Erin wants a fresh start.
With her thirtieth birthday coming up, she’s taken a long hard look at her life (the job she hates, the wedding she just cancelled) and concluded that it’s basically a mess.
If only she knew where to begin.
A trip to her hometown in Ireland to visit her beloved grandmother is a welcome escape from her disappointments. But, there, Erin also finds an unexpected solution to her problems, in the form of a magical family heirloom. No more of the ‘what ifs’ she’s been tormenting herself with – now all she needs to do is whisper two little words and she’ll be able to see for herself what might have been, had she chosen a different path.
But as Erin gets caught up in one ‘if only’ after another, changing her life proves more complicated than expected. And she starts to realise that, by chasing dreams and searching for an easy fix, she might be missing out on what’s right in front of her…
I’m a big fan of Melanie Murphy’s YouTube channel and I really liked her first book, Fully Functioning Human (Almost), all about figuring out life in this crazy online/offline world intertwined with some of her personal experiences. Her content is full of real talk (seriously, there is no holding back) and positivity. She talks about important subjects that other people wouldn’t even touch with a ten-foot pole and, yes, it can be a little confronting at times, but mostly it’s just really empowering and helpful. This novel is her first work of fiction.
When I started reading If Only, my first reaction was: “wait… is this book about me?” Now, my name might not be Erin, I might’ve only just turned twenty-nine instead of thirty, and I might not have recently called off a wedding, but MY GOD did a lot of it feel very relatable. It almost read like a self-help book at some points, because it touched on so many things that are relevant to my life right now. And I feel like those are the same things that I see other people my age struggle with as well, so if you’re in need of a bit of a pep talk and an escape from our current situation, this is the book for you.
So here’s the deal: Erin’s on the verge of turning thirty, but she does not have her life together in the slightest. I mean, why don’t you just @ me next time, Melanie? The protagonist is in a job she doesn’t like with a boss she absolutely despises, she’s broke most of the time, she has a blog she hasn’t posted to in forever (ouch, too real), she’s not doing anything with her degree, her friend group is basically non-existent, she’s not entirely happy with how she looks and, on top of all that, she’s also not sure if she made the right decision in ending her relationship. Can you say ‘rock bottom’?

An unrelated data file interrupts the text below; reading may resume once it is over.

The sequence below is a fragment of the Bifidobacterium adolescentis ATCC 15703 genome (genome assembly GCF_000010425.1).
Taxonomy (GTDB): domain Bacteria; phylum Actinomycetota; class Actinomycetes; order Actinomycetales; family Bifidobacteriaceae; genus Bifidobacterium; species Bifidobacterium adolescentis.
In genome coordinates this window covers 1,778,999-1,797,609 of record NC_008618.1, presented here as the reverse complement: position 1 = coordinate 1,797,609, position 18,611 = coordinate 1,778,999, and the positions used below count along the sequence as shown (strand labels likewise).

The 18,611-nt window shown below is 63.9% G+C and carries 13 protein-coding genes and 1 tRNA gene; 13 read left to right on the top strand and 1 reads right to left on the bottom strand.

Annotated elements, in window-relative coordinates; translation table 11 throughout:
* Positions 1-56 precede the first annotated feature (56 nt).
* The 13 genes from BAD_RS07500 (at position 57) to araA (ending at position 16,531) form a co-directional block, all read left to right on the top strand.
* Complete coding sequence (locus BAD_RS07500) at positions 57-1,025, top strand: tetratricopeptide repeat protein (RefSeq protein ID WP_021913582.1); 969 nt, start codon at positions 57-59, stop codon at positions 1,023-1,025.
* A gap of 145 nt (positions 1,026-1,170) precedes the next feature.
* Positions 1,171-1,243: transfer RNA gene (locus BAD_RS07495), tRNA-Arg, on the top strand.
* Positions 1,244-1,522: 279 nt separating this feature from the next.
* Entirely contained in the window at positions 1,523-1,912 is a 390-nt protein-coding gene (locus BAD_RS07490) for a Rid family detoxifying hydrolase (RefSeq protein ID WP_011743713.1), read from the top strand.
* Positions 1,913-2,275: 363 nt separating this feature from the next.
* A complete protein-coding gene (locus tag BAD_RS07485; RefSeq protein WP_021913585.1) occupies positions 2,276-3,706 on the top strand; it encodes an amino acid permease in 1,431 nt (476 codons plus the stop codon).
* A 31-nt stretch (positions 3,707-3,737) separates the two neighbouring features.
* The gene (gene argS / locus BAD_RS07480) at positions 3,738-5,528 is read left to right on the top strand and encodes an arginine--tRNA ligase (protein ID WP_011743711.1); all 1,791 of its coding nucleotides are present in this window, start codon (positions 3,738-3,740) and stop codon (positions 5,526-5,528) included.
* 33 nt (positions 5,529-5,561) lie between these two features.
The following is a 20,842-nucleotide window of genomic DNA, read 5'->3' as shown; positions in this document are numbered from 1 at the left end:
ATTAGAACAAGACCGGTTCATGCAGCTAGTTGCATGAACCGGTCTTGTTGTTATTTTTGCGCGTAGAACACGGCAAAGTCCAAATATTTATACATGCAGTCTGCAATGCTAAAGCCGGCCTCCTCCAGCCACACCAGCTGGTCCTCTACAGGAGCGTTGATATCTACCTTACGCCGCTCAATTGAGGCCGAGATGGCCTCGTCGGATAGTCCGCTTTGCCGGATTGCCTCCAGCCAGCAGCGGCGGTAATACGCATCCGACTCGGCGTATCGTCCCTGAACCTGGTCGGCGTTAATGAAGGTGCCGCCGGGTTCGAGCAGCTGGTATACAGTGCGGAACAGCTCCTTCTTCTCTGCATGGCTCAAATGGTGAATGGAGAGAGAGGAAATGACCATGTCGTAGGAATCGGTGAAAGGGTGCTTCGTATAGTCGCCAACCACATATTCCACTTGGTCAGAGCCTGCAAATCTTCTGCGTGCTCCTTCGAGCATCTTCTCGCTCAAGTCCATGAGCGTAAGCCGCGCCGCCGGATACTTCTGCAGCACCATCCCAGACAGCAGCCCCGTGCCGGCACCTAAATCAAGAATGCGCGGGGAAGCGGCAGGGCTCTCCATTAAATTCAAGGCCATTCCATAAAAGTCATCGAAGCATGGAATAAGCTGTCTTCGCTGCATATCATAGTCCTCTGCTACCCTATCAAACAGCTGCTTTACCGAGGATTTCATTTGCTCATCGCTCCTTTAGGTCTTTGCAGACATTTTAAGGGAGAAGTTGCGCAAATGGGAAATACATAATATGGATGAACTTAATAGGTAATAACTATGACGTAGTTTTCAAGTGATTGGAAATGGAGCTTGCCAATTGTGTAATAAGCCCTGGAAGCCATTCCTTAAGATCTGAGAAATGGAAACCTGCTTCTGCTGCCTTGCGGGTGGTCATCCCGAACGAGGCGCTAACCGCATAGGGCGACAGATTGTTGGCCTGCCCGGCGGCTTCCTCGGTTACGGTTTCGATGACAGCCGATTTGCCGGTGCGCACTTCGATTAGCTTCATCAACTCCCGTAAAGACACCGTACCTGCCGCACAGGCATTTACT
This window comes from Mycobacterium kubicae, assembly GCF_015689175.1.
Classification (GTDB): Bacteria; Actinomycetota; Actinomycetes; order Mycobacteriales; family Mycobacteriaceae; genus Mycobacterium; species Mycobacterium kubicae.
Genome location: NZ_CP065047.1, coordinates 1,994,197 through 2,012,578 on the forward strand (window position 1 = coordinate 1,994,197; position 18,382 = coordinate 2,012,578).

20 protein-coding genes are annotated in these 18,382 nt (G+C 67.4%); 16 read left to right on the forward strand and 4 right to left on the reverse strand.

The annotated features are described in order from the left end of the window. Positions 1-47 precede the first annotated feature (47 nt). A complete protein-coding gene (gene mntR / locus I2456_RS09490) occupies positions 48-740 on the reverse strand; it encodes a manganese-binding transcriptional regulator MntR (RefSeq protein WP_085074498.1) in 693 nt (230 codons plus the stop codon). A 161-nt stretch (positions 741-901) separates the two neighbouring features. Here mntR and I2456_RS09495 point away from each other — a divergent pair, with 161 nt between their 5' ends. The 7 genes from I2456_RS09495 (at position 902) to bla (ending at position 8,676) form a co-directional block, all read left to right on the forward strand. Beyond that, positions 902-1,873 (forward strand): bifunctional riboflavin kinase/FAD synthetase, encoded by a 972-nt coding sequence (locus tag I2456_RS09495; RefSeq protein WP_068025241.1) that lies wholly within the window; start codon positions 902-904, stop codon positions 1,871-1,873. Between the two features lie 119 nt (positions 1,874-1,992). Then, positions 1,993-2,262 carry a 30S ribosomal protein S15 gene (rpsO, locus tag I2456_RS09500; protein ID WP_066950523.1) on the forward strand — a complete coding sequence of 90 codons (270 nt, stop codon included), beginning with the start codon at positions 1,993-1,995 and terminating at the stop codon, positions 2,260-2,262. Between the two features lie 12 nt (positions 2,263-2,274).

Cue her grandmother. On a trip back to her hometown in Ireland to celebrate her thirtieth birthday, Erin receives a very special gift from Granny Beglan: a magical pendant that will allow Erin to get a glimpse into the lives she could have lived if she’d made different decisions in the past. At first, Erin thinks her grandmother is having some sort of mental break, but when she gives it a go… She wakes up in a different reality that could’ve been hers had she stuck to her diet and exercise routine. And that’s basically what happens throughout the rest of the book: whenever Erin ends up in a situation that makes her wonder how much different her life could have been, she grabs hold of the pendant, thinks of the decision she could have made and *poof* she’s spending the day in a parallel life. Through doing so, she discovers the things that actually matter to her and figures out what changes she needs to make in order to live her best life.
Of course, the novel is classified as ‘uplifting literature’, so even though there is a fair bit of drama and the main character’s life is a mess, the central message is a positive one: you can take control of your own life at any given moment and create a reality that works for you. There is no use in looking back and lamenting over past decisions or mistakes; there is only now, and now is the perfect time to go after what you really want. I know, it might seem like a bit much for a work of fiction, but I promise you that that is the feeling I walked away with when I finished If Only.
Honestly, this book would’ve gotten a perfect score if it wasn’t for the fizzled out ending. I can’t exactly put my finger on it, but the story loses its spark and some of its uplifting qualities when you get to the last couple of chapters. Obviously there’s a bit of a twist near the end (which I saw coming from a mile away if I’m being completely honest), and I feel like that maybe causes the narrative to drag a bit more. I also expected there to be more of a focus on the parallel lives; I thought Erin was going to live vicariously through her pendant, but that wasn’t the case at all. However! Melanie does succeed in making you forget about the world around you for a while and – in my case – take a look at your own life and start seriously considering what changes need to be made.
If you’re already a fan of Melanie, I would 1000% recommend this novel to you (even though, let’s be real, you’ve probably already read it). While I was reading, I just heard everything in Melanie’s voice (complete with delicious Irish accent, thank you very much). Even though it’s a work of fiction, you can definitely feel her personal touch in every single letter. But even if you’d never heard about her until now and you’re in need of a bit of a pick-me-up, this is the right book for you.
What are your thoughts on uplifting literature (or ‘uplit’, as it’s commonly called)? Would you read Melanie Murphy’s debut novel If Only? Let me know in the comments down below.
I hope you enjoyed reading and I’ll see you again next week with a new blog post!
Psst, want to keep up with what I’m reading? Become my friend on Goodreads.